MPs may send soldiers off to war, but only a handful have ever gone themselves

OTTAWA - As he goes from door to door wooing byelection voters in southwestern Ontario, Erin O'Toole talks about a lot of different issues, with one pointed exception: his 12 years as a member of the Canadian Forces.

OTTAWA – As he goes from door to door wooing byelection voters in southwestern Ontario, Erin O’Toole talks about a lot of different issues, with one pointed exception: his 12 years as a member of the Canadian Forces.

O’Toole, the Conservative hopeful in the riding of Durham, is fiercely proud of his time in the Royal Canadian Air Force and the Navy, which included Sea King helicopter missions after the 1998 crash of Swissair Flight 111.

It’s just that he doesn’t want to be seen as using his military service or work with veterans as a springboard to a political career.

“When you leave the military, you feel a sense of guilt because your friends are still there, they are still serving,” said O’Toole, who traded the life of a soldier for law school in 2000.

His desire to be in public life comes from somewhere else, he suggested.

That reluctance to highlight a military resume, while seemingly common in Canada, is at odds with politicians in the United States, where time in the armed forces is often seen as a prerequisite of sorts for running for office.

That could be changing — this year marked the first presidential election since 1932 where neither the Democrats or Republicans had a veteran running for president or vice president.

But for whatever reason, Canada has seen a far smaller proportion of ex-soldiers choosing to throw their berets into the political ring.

Over the history of the House of Commons, only 18 per cent of the 4,202 MPs ever elected have military duty on their resume, according to statistics on the parliamentary website.

Among them was George Baker, elected as a Tory in 1911 as the Canadian government decided to join the British effort in the First World War. He then joined the military and was the commander of the 5th Canadian Mounted Rifles when he was killed in action at Ypres in July 1915.

The majority of MPs who have military records come from the First and Second World Wars, when collectively about 2 million Canadians served in the forces.

As the number of Canadians serving has dwindled, so too has the number of politicians drawn from their ranks, said military historian Christian Leuprecht.

“In the U.S., the military has a strong linkage with society — 1 in 8 Americans will serve at some point in their lifetime,” he said via email from a conference in Spain.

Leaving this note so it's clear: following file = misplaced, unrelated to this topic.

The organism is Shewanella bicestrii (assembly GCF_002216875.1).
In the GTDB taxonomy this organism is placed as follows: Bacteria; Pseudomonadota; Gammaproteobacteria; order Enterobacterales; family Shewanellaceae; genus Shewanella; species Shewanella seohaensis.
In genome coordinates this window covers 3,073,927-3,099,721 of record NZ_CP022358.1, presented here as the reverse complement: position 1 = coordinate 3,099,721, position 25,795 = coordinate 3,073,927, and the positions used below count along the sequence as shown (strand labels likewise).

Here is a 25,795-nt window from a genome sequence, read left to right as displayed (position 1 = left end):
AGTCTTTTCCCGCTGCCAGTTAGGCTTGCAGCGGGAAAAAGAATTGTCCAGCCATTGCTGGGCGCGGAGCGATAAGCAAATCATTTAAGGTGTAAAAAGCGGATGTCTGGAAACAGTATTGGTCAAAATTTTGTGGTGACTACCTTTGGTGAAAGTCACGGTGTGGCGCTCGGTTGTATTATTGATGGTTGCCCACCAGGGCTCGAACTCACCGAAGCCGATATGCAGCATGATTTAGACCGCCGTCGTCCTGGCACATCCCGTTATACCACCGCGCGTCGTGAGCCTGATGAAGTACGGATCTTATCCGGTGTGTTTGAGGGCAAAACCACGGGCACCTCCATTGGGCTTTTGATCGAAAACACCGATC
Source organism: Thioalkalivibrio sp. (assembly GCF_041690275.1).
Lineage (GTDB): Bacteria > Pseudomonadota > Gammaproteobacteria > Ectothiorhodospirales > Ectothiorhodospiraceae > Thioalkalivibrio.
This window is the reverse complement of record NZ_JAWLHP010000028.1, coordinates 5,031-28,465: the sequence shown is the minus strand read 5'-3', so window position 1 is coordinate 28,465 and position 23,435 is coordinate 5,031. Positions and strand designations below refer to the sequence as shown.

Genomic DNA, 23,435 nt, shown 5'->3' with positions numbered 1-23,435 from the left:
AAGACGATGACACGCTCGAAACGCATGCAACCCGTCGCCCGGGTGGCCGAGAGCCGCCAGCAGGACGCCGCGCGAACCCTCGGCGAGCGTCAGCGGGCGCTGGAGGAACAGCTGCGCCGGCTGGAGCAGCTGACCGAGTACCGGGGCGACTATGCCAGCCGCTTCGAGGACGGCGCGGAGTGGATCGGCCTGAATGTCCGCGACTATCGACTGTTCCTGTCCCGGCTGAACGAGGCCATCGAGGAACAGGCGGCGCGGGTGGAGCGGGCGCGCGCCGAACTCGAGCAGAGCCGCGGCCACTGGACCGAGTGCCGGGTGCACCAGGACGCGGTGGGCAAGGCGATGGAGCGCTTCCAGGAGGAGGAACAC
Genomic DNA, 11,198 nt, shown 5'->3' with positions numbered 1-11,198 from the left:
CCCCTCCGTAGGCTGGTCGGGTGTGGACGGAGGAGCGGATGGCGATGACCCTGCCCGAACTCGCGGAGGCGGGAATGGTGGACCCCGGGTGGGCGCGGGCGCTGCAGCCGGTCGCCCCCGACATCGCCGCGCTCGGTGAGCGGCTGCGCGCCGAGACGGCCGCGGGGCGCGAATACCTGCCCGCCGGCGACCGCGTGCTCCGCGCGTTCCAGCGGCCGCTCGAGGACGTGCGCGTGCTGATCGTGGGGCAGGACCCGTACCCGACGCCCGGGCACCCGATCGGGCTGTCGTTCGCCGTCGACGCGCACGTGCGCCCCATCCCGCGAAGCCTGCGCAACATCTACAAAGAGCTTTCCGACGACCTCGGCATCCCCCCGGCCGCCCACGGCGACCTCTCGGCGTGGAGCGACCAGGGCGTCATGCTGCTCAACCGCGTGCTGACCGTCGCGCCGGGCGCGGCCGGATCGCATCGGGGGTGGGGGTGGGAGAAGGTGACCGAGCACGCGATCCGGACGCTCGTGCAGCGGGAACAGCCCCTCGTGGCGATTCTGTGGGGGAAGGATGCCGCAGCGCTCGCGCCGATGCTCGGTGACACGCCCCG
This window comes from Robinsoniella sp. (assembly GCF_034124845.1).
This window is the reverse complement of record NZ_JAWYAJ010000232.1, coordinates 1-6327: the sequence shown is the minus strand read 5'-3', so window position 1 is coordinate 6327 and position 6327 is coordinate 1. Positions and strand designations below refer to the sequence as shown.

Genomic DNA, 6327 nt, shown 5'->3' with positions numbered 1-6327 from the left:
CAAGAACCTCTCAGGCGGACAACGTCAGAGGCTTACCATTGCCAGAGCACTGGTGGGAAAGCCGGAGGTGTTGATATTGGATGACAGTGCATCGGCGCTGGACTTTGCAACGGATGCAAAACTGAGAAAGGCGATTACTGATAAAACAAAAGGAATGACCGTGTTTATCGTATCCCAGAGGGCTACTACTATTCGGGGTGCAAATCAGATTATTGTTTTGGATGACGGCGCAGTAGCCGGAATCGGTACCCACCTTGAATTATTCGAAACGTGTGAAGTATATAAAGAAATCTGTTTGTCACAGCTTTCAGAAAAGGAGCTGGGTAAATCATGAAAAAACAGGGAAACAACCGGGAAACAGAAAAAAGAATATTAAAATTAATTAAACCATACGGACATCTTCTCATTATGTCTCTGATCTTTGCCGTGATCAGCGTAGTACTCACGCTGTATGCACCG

“In Canada, it’s closer to 1 in 100. It just doesn’t have the same cache as it does in the U.S.”

Of the 43 men who have served as U.S. president, only 11 have zero military experience on their resume. By contrast, of the 22 Canadian prime ministers, 15 have never done military duty.

The last prime minister to see active duty was Lester Pearson, who was both a member of the Canadian Army Medical Corps during the First World War and then a pilot in Britain.

Thirteen current MPs list some military service in their official backgrounds: two are Liberals, five are New Democrats and six are Conservatives.

Only one is a veteran of Canada’s most recent conflict, the war in Afghanistan.

Tory MP Corneliu Chisu did one rotation in Kandahar as an engineer, responsible for setting up the Canadian compound and bases in the province. He also served in Bosnia.

He said he believes his military record helped him get elected, because he came across as a different kind of candidate. Not only is he an immigrant — he was born in Romania — but one who served in the military, to boot.

“Members of the public, they get used to politicians who are running for office, but what have they done in their lives?” he said.

While Chisu and O’Toole both cited the continuing desire for public service at the heart of the decision to move from military to political life, many other soldiers are turned off by politics, suggested Audrey Prenzel, a Canadian career transition expert specializing in former military members.

She said she’s never worked with anyone who has expressed an interest, and when she asks, she’s often met with laughter.

“They like to get stuff done, they like to ask and answer questions directly and get direct straight-shooting answers,” she said.

“So in terms of corporate culture, it just doesn’t seem to be a fit.”

Chisu said he does find it frustrating sometimes to listen to other politicians talk about the military and veterans when they have little real experience with either. But he uses his knowledge to try and shape the debate, where he can.

“You have to know how to ask the right questions,” he said.

New Democrat MP Christine Moore served as a medical assistant with the 52nd Field Ambulance reserve unit in Sherbrooke for three years. Her military training has been useful as she adapts to life as an MP, she said.

“We have an advantage thanks to the discipline and teamwork and leadership training,” she said. “Politics is also a crazy life, not as physical as military life, but you are away from your family and always on the go.”

Leuprecht said that the peripatetic nature of military life often leaves soldiers without the community connections necessary for starting a political career.

For O’Toole, those connections have partially been found through other veterans.

His father represents Durham in the Ontario legislature and his family has longtime roots in the area. But he’s been surprised at the number of other former soldiers who’ve turned up to help him campaign.

He said he believes it’s possible that the war in Afghanistan will produce a new crop of political leaders, as groups supporting veterans and helping them move into their civilian lives are far more available than they used to be.

“I hope to see more of them,” O’Toole said. “Maybe I’m on the starting cusp of a bit of a trend. Maybe not.”